1. A very sensible comment David. I like it.

  8. Context is everything and given that this is already a popular meme, adding in husband is actually more inclusive if anything. Unfortunately, if you don’t know this, it’s a bit of a misfire. But I don’t think homophobia was at play here.

    1. I tend to agree — I didn’t know it was an ongoing slogan (I’ve never seen the ads before), but if it is, then you’re right, it’s actually more inclusive than negative.

  9. I don’t get it.

    I’ve also tried replacing the word “husband” with “wife”, or “dad” with “mum” and I still don’t get it.

    I’m stupid :*-(

    1. Well, don’t beat yourself up, lalocura. :-) because it’s not particularly advanced humour. “Yeah right!” has been chosen because it’s ambiguous. It can be taken as a good-humoured term showing agreement, AND it can be taken as a dry, almost sarcastic (eye-rolling) term showing disagreement.

      So in this case the scenario presented is as follows:

      One person ventures to the other the statement: “Dad’s new husband seems nice”.

      And the other person responds with “Yeah, right!”

      Because “Yeah, right!” can be taken ambiguously, the meaning of the interchange is also ambiguous.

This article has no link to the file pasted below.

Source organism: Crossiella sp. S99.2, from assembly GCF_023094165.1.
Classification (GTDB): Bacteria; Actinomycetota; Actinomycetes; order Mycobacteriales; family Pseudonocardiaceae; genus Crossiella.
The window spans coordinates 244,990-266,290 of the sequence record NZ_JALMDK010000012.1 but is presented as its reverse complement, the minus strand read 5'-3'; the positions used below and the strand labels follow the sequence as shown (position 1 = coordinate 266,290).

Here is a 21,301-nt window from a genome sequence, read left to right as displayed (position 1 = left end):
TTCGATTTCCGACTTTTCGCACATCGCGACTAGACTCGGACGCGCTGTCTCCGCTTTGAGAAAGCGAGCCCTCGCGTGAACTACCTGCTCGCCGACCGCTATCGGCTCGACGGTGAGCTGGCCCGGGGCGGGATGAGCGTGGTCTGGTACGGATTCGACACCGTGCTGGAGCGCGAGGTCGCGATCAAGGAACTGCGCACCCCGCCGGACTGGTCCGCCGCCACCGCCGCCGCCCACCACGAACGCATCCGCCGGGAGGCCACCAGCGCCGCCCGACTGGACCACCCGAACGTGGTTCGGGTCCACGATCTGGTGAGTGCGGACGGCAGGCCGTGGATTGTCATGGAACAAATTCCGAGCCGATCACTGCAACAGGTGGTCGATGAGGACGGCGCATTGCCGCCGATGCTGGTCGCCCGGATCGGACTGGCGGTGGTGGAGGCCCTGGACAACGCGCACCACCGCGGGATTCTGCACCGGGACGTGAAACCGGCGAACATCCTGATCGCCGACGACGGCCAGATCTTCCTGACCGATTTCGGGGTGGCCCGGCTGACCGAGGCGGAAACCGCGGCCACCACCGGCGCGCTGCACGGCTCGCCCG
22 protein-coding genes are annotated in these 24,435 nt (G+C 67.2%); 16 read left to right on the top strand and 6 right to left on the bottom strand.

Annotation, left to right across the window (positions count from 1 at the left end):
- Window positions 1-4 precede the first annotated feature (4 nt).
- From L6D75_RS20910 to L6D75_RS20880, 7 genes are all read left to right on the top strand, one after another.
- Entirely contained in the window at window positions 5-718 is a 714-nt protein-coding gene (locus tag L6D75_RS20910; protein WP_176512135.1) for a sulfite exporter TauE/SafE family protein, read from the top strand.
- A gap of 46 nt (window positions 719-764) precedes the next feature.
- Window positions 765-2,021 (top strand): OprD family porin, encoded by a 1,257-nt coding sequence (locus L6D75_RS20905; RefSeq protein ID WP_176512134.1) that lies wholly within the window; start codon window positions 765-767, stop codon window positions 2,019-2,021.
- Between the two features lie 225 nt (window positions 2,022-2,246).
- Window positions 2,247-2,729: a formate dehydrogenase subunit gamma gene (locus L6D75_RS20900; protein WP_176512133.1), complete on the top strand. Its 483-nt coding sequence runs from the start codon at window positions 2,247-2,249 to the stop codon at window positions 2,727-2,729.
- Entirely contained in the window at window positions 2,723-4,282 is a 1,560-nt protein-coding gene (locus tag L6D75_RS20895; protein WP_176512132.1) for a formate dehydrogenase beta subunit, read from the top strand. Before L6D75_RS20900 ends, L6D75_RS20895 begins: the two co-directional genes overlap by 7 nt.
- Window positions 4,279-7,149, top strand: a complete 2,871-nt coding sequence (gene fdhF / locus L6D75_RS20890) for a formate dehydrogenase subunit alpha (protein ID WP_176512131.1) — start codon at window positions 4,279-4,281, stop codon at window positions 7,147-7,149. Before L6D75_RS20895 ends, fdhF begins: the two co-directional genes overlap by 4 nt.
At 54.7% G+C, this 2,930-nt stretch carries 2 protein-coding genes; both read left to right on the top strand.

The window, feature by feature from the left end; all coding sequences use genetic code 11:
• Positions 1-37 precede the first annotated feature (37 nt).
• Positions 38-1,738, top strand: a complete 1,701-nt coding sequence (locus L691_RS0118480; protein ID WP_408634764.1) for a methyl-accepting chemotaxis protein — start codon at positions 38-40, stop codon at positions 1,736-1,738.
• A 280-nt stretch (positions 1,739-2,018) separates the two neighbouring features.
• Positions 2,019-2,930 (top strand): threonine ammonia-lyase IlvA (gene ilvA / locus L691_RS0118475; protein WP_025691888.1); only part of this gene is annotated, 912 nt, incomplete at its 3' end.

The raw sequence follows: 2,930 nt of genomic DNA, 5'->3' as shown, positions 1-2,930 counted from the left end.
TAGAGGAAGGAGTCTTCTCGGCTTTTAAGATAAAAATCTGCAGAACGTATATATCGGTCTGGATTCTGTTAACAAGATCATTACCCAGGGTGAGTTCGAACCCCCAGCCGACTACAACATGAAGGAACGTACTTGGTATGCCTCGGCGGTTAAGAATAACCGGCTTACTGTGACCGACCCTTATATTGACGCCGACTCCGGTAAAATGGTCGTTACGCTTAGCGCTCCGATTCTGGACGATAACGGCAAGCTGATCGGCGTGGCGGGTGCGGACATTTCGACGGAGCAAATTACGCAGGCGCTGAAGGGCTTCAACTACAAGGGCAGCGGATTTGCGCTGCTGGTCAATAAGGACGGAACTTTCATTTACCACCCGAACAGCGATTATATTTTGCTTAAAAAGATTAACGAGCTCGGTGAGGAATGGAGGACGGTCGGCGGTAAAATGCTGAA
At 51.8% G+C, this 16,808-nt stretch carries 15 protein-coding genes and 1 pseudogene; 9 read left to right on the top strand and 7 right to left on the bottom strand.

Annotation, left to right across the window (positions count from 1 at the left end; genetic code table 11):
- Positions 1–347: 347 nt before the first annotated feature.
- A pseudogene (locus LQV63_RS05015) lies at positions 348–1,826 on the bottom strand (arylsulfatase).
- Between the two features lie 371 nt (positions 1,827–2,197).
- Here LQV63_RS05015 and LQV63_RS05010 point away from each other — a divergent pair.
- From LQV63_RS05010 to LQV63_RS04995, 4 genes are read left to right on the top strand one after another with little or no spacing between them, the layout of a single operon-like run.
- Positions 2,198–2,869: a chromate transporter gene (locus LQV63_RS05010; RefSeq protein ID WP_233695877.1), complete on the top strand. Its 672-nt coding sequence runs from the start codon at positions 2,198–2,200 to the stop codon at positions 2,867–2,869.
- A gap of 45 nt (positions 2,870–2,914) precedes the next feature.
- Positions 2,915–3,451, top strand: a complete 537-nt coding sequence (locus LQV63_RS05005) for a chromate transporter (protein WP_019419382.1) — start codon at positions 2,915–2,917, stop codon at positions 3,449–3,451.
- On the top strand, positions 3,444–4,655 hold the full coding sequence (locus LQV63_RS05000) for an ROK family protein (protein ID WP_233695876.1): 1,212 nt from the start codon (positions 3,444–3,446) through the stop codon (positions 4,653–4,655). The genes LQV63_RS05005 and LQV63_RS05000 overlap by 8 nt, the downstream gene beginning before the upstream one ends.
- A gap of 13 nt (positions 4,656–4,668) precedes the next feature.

Do I like this ad? No. It’s an insensitive choice, so close on the heels of such a controversial piece of legislation. It could have referred to Same-Sex Marriage in a pleasant way. Instead it has chosen to alight on the possibility of divorce, even raising the notion that Dad has had, or will have, a number of different husbands.

      The ad is deliberately insensitive, and deliberately controversial.

      1. OK… having read this and other people’s explanations (“Everyone knows the joke about not liking your parent’s new partner”) it becomes clear that the nuclear stability of my upbringing is hindering me.

        Not very funny, but I can’t say it upsets me. I hear much worse on BBC/Channel 4.

  10. So, after decades of complaining about being invisible, now we complain about being included in a lighthearted joke. It might not be very funny, but we’re not trying to police other people’s sense of humour, are we?

  11. CanadianChris 29 Apr 2013, 7:36pm

    Sure, it’s about inclusiveness. Yeah right. Anyone with a brain knows what was implied.

  12. common sense 29 Apr 2013, 8:59pm

    This is just stupid. The ad is not in any way homophobic. It is one of a series of ads in a similar vein around a whole lot of life events. This particular ad was created specifically around marriage equality so it is if anything warily PC.

    Really I am getting sick of how bloody over sensitive some gay people have become. There is real and very potent homophobia out there but you choose to wet your pants over something that is just a joke.